Regarding industry subsidies and exemptions, the proposal offered suggestions rather than mandates: “Fossil-fuel subsidies should end,” and “the Commission will look closely at the current tax exemptions including for aviation and maritime fuels and at how best to close any loopholes.” Beyond the EU, policies “may include ending global fossil fuel subsidies . . . phasing-out financing by multilateral institutions of fossil fuel infrastructure, strengthening sustainable financing, phasing out all new coal plant construction, and action to reduce methane emissions.” Or, they may not!
Europe’s reformed energy sector would phase out the use of coal and be “based largely on renewable sources” while continuing the use of natural gas with increased use of carbon capture and storage. While the proposal gave a nod to the issue of natural resource overuse and the need for recycling and a “circular economy,” it relied on “measures to encourage businesses” to move in this direction rather than regulation. It insisted—ominously, from a Third World perspective—that “access to resources is also a strategic security question for Europe’s ambition to deliver the Green Deal.”
Democracy in Europe Movement’s blueprint, the Green New Deal for Europe (GNDE), offered quite a different vision, and much greater detail. The GNDE adopted the Paris Agreement’s 1.5-degrees Celsius warming target, aimed to achieve net-zero emissions by 2025, and called for economic and ecological reorganization away from a profit-and-growth economic system to one that prioritizes human needs and respects planetary boundaries.
The GNDE’s “Blueprint for Europe’s Just Transition” included detailed policy proposals for radical transformation in every sector of the economy including Green Public Works and a Europe-wide regulatory and legal framework for a just transition. It offered paths to remake infrastructure, industry, agriculture, energy, and transportation, to reduce or eliminate military spending and war, to democratize the EU with grassroots people’s assemblies to press elected leaders to action, and to challenge growth-oriented capitalism. Its advisory board included European Green, Socialist, and Communist Party veterans, as well as Jane Sanders (Bernie’s wife) and Naomi Klein.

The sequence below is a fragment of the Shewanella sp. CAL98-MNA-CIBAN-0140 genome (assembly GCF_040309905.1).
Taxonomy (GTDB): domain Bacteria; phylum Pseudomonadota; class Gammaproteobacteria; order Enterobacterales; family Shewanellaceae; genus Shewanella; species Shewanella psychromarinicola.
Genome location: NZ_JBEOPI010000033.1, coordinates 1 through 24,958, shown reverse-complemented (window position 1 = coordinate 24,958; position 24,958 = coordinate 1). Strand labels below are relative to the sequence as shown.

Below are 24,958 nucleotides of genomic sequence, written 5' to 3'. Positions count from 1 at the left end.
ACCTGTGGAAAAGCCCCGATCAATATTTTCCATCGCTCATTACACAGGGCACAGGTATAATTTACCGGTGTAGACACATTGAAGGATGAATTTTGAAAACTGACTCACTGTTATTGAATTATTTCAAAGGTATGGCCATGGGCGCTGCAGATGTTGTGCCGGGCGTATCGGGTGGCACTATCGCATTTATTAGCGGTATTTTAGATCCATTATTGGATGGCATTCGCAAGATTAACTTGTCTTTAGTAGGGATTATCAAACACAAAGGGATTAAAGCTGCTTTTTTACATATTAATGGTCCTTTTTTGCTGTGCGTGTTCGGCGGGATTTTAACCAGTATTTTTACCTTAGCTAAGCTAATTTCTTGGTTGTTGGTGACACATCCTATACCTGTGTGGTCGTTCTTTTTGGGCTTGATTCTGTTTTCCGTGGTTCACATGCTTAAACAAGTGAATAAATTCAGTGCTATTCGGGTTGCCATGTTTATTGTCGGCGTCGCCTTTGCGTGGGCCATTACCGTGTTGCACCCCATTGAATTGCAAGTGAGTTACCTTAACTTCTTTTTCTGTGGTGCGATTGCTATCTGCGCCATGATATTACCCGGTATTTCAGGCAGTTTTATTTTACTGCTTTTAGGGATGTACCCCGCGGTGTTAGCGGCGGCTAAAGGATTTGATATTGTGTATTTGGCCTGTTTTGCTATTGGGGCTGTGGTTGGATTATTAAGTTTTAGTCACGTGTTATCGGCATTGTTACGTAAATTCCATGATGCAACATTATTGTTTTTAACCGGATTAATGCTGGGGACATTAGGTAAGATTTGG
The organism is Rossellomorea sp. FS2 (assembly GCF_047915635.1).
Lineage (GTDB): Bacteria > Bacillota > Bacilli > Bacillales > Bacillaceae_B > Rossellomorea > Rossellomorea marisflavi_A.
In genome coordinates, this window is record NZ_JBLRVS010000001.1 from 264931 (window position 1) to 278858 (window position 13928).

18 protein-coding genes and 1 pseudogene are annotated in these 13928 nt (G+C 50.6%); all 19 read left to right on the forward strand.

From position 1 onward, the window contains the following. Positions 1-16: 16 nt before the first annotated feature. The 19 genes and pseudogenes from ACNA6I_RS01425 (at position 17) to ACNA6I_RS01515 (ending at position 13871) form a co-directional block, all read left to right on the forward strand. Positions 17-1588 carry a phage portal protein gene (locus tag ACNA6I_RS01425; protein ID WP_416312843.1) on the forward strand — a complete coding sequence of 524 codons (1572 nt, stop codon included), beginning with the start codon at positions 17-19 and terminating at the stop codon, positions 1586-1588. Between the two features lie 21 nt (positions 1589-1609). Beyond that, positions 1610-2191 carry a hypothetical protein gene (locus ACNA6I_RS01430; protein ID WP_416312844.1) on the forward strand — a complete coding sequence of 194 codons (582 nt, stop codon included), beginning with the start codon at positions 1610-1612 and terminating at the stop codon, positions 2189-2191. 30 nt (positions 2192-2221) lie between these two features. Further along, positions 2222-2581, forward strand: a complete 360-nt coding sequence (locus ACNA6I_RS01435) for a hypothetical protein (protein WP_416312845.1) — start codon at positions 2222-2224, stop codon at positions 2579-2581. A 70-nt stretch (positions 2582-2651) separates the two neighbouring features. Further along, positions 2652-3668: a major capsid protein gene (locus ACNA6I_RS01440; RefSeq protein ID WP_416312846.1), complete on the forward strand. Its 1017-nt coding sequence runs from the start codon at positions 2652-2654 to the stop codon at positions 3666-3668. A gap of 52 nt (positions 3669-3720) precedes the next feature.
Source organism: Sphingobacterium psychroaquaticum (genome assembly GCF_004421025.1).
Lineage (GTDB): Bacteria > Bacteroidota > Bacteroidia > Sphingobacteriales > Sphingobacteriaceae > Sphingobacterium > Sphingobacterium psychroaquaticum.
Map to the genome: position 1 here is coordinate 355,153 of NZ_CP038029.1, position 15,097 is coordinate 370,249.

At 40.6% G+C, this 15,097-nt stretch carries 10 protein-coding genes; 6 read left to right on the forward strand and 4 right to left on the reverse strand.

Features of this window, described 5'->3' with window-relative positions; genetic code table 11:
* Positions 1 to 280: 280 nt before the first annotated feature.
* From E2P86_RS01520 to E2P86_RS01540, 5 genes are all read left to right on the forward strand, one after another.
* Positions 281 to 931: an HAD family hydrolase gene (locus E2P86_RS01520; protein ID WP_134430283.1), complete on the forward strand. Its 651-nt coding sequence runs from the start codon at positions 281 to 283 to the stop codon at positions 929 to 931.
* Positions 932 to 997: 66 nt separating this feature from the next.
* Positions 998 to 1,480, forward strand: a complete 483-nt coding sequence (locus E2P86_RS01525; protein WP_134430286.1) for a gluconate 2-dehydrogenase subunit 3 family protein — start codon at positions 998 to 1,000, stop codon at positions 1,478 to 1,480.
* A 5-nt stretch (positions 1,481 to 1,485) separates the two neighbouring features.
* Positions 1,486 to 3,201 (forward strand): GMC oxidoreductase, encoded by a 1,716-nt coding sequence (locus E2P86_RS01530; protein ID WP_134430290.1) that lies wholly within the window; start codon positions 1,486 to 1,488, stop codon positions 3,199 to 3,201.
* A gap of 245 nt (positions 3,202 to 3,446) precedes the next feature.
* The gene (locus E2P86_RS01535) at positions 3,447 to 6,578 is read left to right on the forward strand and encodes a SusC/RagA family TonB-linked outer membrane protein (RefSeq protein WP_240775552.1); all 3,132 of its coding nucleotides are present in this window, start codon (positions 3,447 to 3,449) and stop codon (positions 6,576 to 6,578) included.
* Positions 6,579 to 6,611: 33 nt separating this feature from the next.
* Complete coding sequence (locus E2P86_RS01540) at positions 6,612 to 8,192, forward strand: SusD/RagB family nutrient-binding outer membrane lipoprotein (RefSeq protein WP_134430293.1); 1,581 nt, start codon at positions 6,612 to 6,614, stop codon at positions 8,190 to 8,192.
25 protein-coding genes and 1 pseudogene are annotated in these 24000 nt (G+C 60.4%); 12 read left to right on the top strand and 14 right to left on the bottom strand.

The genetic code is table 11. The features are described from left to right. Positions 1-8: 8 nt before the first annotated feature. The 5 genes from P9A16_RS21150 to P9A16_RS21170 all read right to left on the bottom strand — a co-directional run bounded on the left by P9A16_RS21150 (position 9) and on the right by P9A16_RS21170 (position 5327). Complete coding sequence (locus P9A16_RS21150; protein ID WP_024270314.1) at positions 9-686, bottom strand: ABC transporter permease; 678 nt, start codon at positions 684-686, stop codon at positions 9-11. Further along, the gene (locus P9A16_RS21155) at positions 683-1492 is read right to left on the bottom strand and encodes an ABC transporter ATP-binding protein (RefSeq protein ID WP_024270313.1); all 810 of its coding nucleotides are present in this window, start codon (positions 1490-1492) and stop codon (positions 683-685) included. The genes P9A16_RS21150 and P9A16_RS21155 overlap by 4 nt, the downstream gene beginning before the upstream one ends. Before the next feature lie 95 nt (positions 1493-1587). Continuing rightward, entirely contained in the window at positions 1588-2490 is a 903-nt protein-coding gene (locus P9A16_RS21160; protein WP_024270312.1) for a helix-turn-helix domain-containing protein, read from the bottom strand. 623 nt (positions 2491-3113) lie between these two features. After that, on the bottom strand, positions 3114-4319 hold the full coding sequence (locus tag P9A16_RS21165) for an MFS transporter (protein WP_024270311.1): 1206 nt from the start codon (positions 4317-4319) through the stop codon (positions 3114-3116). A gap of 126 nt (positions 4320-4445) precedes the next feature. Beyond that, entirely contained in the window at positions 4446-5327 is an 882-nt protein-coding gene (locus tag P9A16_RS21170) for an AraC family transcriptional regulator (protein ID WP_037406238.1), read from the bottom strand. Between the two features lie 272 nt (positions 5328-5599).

Just one example from the GNDE Blueprint: it called for an “energy allowance” for every household granting free electricity sufficient for basic cooking and heating needs. Beyond the allowance, prices would rise steeply. The allowance addresses social justice goals by ensuring basic security. The system is redistributive because the rates rise with overuse, essentially taxing the rich at higher rates. It encourages conservation because it makes overconsumption progressively more expensive. And it creates revenues for other aspects of a just transition.
The various proposals are important because they are being promoted in some of the planet’s most polluting countries. But clearly the Green New Deal (GND) concept covers a wide range of potential policies. Some proposals rely on business-friendly, market-based incentives, while others directly challenge the fossil fuel industry and the whole fossil economy. Some aim at deep socioeconomic transformation. The strongest ones address the historic responsibility of the Global North, offer enforceable targets, and join with movements for economic transformation away from fossil capitalism.
Such coalitions and mobilization will be crucial in order to ensure that the more powerful—and most responsible for emissions—can be forced to comply with the spectrum of measures so urgently needed.
From Is Science Enough? by Aviva Chomsky, courtesy Beacon Press. Copyright 2022 Aviva Chomsky.